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through my eyes... the world according to a globe-trotting, sight-seeing, day-tripping, frequent-flying damsel in de-stress

Exploring Quito and Otavalo...

ECUADOR | Tuesday, 13 September 2011 | Views [957]

Plaza Grande

Plaza Grande

Can you believe that on my very last night at my volunteer placement two new volunteers arrived? Just my luck. But it's time to look forward, for now that my volunteer work has come to an end for this trip, the rest of the vacation begins. This is another thing that is different about this trip—normally, my trips end with volunteer work. Beginning with volunteer work definitely has a different feel to it.

After my volunteer work, David arrived (yay!) and we spent our time exploring Old Town Quito, which is a UNESCO World Heritage site because of its restored colonial architecture that dates back to the 1500s. Afterward, we headed to a nearby town called Otavalo, which is about two hours outside of Quito. It was nice to see the countryside and spend time in a less hectic environment—it was also a treat to avail ourselves of what the Otavalenians are most known for: their handicrafts (particularly their weavings). It is because of their skills that the Otavelenians are able to maintain a higher standard of living than all other indigenous people in the country.

So far, much of what I've seen of Ecuador reminds me strongly of Peru for obvious reasons (Ecuador borders Peru), but also for less obvious reasons. For example, I didn't realize how closely the histories of the two countries were intermingled. In fact, Quito was an Incan stronghold until the Spanish conquistadores arrived in the 1500s and subsequently conquered the Incas. After that, Ecuador was considered a "province" of Peru and ruled by the Spaniards from a governing body in Lima. It wasn't until several centuries later (and after switching hands from Peru to Columbia) that Ecuador was finally liberated from Spanish rule. In addition to the Incan connection, Ecuador and Peru share indigenous roots with Quechuan (which is spelled Quichua in Ecuador), making up the vast majority of the indigenous population in both countries.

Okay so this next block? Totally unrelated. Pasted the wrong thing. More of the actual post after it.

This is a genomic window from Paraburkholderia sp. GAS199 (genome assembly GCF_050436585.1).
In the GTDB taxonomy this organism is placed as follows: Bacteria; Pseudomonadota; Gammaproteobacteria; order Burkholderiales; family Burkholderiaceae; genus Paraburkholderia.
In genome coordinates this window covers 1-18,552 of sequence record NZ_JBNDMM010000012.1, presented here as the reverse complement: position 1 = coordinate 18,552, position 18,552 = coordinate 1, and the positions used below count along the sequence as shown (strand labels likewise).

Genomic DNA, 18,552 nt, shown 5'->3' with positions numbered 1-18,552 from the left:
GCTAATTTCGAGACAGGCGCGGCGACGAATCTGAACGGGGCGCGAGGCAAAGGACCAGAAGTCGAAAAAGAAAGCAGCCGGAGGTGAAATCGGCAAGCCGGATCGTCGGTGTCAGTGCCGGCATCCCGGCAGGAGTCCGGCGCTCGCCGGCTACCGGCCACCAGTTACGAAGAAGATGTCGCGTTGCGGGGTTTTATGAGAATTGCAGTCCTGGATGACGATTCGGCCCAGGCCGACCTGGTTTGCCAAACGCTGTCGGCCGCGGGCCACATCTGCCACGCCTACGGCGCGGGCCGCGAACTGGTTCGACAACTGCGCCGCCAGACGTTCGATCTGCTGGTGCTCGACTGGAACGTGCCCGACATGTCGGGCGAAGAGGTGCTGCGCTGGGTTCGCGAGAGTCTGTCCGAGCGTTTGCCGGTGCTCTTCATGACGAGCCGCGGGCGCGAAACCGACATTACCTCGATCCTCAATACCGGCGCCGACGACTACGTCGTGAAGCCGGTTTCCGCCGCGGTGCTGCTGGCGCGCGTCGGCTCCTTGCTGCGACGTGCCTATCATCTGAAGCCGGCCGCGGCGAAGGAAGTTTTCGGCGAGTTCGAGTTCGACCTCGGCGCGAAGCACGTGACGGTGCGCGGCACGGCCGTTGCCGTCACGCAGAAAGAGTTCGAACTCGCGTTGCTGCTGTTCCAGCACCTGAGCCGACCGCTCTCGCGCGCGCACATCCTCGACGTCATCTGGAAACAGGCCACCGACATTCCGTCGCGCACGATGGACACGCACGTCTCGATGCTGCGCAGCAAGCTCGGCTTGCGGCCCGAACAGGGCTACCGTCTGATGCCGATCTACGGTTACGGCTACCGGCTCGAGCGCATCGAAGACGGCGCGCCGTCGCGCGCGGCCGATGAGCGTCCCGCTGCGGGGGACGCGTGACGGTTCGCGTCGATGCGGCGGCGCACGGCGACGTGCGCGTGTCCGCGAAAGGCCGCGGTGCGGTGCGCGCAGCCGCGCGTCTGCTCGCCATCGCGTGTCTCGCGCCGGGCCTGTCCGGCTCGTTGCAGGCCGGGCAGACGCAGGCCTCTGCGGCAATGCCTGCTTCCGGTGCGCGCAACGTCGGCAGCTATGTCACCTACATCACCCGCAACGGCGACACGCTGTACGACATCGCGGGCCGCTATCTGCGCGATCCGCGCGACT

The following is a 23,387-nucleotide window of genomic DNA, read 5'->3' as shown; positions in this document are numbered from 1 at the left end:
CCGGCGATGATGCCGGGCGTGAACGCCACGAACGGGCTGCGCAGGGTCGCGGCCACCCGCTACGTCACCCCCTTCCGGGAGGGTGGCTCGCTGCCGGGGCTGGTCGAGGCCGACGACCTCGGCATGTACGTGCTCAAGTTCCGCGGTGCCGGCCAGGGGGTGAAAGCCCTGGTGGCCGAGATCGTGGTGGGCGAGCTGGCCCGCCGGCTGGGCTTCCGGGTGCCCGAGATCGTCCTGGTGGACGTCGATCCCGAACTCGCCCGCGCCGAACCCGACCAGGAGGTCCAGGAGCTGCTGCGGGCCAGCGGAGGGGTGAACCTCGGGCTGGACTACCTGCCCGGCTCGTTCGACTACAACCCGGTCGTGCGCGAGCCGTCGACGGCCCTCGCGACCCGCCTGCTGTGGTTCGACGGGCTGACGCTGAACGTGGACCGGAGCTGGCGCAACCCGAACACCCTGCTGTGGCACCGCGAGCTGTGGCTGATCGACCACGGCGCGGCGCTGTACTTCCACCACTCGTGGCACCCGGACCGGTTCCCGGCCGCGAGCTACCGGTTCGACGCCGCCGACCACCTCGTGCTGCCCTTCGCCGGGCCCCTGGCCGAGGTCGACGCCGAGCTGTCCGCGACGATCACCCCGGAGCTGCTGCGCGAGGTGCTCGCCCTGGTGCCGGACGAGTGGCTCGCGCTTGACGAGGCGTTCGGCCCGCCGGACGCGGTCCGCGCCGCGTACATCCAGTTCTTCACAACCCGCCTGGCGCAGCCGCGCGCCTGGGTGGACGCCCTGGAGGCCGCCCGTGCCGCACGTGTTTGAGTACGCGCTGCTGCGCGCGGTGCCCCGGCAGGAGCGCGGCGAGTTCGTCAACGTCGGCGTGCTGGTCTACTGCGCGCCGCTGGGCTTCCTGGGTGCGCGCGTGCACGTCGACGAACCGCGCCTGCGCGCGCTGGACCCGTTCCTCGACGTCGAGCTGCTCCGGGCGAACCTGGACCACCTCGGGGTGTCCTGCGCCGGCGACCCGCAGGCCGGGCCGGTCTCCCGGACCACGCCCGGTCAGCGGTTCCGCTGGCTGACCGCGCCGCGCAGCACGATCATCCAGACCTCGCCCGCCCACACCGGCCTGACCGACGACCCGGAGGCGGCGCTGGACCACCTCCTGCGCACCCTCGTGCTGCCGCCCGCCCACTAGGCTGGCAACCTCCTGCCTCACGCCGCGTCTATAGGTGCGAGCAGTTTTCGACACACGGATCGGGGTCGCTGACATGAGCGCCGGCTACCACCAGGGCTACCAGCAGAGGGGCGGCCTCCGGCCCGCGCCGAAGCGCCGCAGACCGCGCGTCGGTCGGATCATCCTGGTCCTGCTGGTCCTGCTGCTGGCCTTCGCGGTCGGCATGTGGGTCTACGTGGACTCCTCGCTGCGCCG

Suffice it to say that being in Ecuador feels a lot like deja vu. It reminds me so strongly of my time teaching English in Pumamarca—the little mountain village outside of Cuzco—that It feels like the five years that has passed since my Peruvian adventure was only five minutes, and being in Quito is just a continuation of a long thread.

Off to Manta in the morning for some sun, ocean, and maybe even some sightings of the famed blue-footed booby...

Tags: sightseeing



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